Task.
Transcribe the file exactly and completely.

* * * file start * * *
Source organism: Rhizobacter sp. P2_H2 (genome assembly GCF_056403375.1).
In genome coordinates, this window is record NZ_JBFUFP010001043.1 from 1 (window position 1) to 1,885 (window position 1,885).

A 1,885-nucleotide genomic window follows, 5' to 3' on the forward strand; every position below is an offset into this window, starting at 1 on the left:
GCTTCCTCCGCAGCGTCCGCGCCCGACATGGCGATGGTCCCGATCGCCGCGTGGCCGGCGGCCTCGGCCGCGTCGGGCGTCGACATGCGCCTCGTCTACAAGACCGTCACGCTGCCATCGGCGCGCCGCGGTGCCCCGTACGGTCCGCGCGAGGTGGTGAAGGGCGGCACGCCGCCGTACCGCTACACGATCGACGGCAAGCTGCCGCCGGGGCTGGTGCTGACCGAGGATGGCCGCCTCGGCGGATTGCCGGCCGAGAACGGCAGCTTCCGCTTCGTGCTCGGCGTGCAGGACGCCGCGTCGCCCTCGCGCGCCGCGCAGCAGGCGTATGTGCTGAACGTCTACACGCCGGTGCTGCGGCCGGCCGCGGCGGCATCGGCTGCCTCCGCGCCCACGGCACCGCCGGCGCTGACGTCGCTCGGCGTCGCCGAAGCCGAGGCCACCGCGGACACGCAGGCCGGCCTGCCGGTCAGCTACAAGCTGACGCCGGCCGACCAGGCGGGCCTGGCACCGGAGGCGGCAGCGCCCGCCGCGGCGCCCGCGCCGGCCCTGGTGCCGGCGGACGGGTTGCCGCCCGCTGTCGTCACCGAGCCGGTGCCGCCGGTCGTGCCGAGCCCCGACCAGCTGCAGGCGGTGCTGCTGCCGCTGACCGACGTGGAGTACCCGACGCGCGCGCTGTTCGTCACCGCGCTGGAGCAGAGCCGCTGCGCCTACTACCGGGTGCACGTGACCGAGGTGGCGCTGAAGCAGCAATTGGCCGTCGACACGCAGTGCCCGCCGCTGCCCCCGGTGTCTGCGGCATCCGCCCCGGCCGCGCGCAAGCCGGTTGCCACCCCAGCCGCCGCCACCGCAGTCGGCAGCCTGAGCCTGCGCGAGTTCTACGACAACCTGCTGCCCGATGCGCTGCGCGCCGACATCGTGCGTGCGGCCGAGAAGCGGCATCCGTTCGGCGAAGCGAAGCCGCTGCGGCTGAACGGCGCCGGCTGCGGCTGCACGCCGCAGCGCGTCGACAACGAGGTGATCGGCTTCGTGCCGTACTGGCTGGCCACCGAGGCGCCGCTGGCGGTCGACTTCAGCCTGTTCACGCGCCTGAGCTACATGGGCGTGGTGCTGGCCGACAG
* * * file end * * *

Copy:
Source organism: Rhizobacter sp. P2_H2 (genome assembly GCF_056403375.1).
In genome coordinates, this window is record NZ_JBFUFP010001043.1 from 1 (window position 1) to 1,885 (window position 1,885).

A 1,885-nucleotide genomic window follows, 5' to 3' on the forward strand; every position below is an offset into this window, starting at 1 on the left:
GCTTCCTCCGCAGCGTCCGCGCCCGACATGGCGATGGTCCCGATCGCCGCGTGGCCGGCGGCCTCGGCCGCGTCGGGCGTCGACATGCGCCTCGTCTACAAGACCGTCACGCTGCCATCGGCGCGCCGCGGTGCCCCGTACGGTCCGCGCGAGGTGGTGAAGGGCGGCACGCCGCCGTACCGCTACACGATCGACGGCAAGCTGCCGCCGGGGCTGGTGCTGACCGAGGATGGCCGCCTCGGCGGATTGCCGGCCGAGAACGGCAGCTTCCGCTTCGTGCTCGGCGTGCAGGACGCCGCGTCGCCCTCGCGCGCCGCGCAGCAGGCGTATGTGCTGAACGTCTACACGCCGGTGCTGCGGCCGGCCGCGGCGGCATCGGCTGCCTCCGCGCCCACGGCACCGCCGGCGCTGACGTCGCTCGGCGTCGCCGAAGCCGAGGCCACCGCGGACACGCAGGCCGGCCTGCCGGTCAGCTACAAGCTGACGCCGGCCGACCAGGCGGGCCTGGCACCGGAGGCGGCAGCGCCCGCCGCGGCGCCCGCGCCGGCCCTGGTGCCGGCGGACGGGTTGCCGCCCGCTGTCGTCACCGAGCCGGTGCCGCCGGTCGTGCCGAGCCCCGACCAGCTGCAGGCGGTGCTGCTGCCGCTGACCGACGTGGAGTACCCGACGCGCGCGCTGTTCGTCACCGCGCTGGAGCAGAGCCGCTGCGCCTACTACCGGGTGCACGTGACCGAGGTGGCGCTGAAGCAGCAATTGGCCGTCGACACGCAGTGCCCGCCGCTGCCCCCGGTGTCTGCGGCATCCGCCCCGGCCGCGCGCAAGCCGGTTGCCACCCCAGCCGCCGCCACCGCAGTCGGCAGCCTGAGCCTGCGCGAGTTCTACGACAACCTGCTGCCCGATGCGCTGCGCGCCGACATCGTGCGTGCGGCCGAGAAGCGGCATCCGTTCGGCGAAGCGAAGCCGCTGCGGCTGAACGGCGCCGGCTGCGGCTGCACGCCGCAGCGCGTCGACAACGAGGTGATCGGCTTCGTGCCGTACTGGCTGGCCACCGAGGCGCCGCTGGCGGTCGACTTCAGCCTGTTCACGCGCCTGAGCTACATGGGCGTGGTGCTGGCCGACAG